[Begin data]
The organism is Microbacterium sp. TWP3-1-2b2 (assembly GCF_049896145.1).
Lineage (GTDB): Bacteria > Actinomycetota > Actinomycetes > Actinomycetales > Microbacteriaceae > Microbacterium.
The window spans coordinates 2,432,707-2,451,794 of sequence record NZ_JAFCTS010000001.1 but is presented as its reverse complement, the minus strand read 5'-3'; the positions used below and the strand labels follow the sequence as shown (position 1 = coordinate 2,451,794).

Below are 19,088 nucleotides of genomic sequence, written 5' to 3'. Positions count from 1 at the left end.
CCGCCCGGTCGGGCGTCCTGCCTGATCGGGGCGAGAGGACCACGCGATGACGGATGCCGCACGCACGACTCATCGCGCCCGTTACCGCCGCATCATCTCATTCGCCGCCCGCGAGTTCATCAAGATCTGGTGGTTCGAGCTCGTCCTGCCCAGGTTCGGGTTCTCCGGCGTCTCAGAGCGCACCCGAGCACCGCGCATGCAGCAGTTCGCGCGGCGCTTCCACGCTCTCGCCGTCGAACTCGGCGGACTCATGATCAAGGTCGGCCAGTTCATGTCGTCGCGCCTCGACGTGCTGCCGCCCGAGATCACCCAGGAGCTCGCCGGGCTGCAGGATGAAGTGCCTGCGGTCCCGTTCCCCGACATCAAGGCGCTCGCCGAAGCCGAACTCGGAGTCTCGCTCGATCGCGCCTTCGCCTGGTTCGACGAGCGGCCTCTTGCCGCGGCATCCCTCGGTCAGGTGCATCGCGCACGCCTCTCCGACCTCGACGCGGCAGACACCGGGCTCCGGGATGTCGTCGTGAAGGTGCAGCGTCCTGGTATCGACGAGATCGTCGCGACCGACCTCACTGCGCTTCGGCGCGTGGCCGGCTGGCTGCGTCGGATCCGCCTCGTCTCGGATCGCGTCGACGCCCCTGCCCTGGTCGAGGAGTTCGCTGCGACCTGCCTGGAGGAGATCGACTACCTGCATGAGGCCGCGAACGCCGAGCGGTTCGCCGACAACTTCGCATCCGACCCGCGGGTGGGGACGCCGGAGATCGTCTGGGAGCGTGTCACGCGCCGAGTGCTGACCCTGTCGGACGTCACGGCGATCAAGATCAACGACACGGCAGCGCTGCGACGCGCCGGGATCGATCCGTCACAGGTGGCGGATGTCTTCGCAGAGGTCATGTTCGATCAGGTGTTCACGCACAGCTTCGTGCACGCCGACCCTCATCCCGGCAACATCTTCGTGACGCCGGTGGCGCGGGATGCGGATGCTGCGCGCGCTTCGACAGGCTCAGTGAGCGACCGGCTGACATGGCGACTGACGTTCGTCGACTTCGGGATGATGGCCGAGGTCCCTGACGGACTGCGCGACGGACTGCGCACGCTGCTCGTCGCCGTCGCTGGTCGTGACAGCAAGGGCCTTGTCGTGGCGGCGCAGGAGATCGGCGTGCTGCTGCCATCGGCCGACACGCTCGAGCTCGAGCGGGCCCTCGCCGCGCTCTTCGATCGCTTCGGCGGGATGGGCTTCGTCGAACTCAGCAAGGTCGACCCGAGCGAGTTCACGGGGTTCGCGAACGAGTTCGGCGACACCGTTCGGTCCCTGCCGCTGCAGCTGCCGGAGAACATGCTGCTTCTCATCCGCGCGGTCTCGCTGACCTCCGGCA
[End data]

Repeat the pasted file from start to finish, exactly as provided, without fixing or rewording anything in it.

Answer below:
The organism is Microbacterium sp. TWP3-1-2b2 (assembly GCF_049896145.1).
Lineage (GTDB): Bacteria > Actinomycetota > Actinomycetes > Actinomycetales > Microbacteriaceae > Microbacterium.
The window spans coordinates 2,432,707-2,451,794 of sequence record NZ_JAFCTS010000001.1 but is presented as its reverse complement, the minus strand read 5'-3'; the positions used below and the strand labels follow the sequence as shown (position 1 = coordinate 2,451,794).

Below are 19,088 nucleotides of genomic sequence, written 5' to 3'. Positions count from 1 at the left end.
CCGCCCGGTCGGGCGTCCTGCCTGATCGGGGCGAGAGGACCACGCGATGACGGATGCCGCACGCACGACTCATCGCGCCCGTTACCGCCGCATCATCTCATTCGCCGCCCGCGAGTTCATCAAGATCTGGTGGTTCGAGCTCGTCCTGCCCAGGTTCGGGTTCTCCGGCGTCTCAGAGCGCACCCGAGCACCGCGCATGCAGCAGTTCGCGCGGCGCTTCCACGCTCTCGCCGTCGAACTCGGCGGACTCATGATCAAGGTCGGCCAGTTCATGTCGTCGCGCCTCGACGTGCTGCCGCCCGAGATCACCCAGGAGCTCGCCGGGCTGCAGGATGAAGTGCCTGCGGTCCCGTTCCCCGACATCAAGGCGCTCGCCGAAGCCGAACTCGGAGTCTCGCTCGATCGCGCCTTCGCCTGGTTCGACGAGCGGCCTCTTGCCGCGGCATCCCTCGGTCAGGTGCATCGCGCACGCCTCTCCGACCTCGACGCGGCAGACACCGGGCTCCGGGATGTCGTCGTGAAGGTGCAGCGTCCTGGTATCGACGAGATCGTCGCGACCGACCTCACTGCGCTTCGGCGCGTGGCCGGCTGGCTGCGTCGGATCCGCCTCGTCTCGGATCGCGTCGACGCCCCTGCCCTGGTCGAGGAGTTCGCTGCGACCTGCCTGGAGGAGATCGACTACCTGCATGAGGCCGCGAACGCCGAGCGGTTCGCCGACAACTTCGCATCCGACCCGCGGGTGGGGACGCCGGAGATCGTCTGGGAGCGTGTCACGCGCCGAGTGCTGACCCTGTCGGACGTCACGGCGATCAAGATCAACGACACGGCAGCGCTGCGACGCGCCGGGATCGATCCGTCACAGGTGGCGGATGTCTTCGCAGAGGTCATGTTCGATCAGGTGTTCACGCACAGCTTCGTGCACGCCGACCCTCATCCCGGCAACATCTTCGTGACGCCGGTGGCGCGGGATGCGGATGCTGCGCGCGCTTCGACAGGCTCAGTGAGCGACCGGCTGACATGGCGACTGACGTTCGTCGACTTCGGGATGATGGCCGAGGTCCCTGACGGACTGCGCGACGGACTGCGCACGCTGCTCGTCGCCGTCGCTGGTCGTGACAGCAAGGGCCTTGTCGTGGCGGCGCAGGAGATCGGCGTGCTGCTGCCATCGGCCGACACGCTCGAGCTCGAGCGGGCCCTCGCCGCGCTCTTCGATCGCTTCGGCGGGATGGGCTTCGTCGAACTCAGCAAGGTCGACCCGAGCGAGTTCACGGGGTTCGCGAACGAGTTCGGCGACACCGTTCGGTCCCTGCCGCTGCAGCTGCCGGAGAACATGCTGCTTCTCATCCGCGCGGTCTCGCTGACCTCCGGCA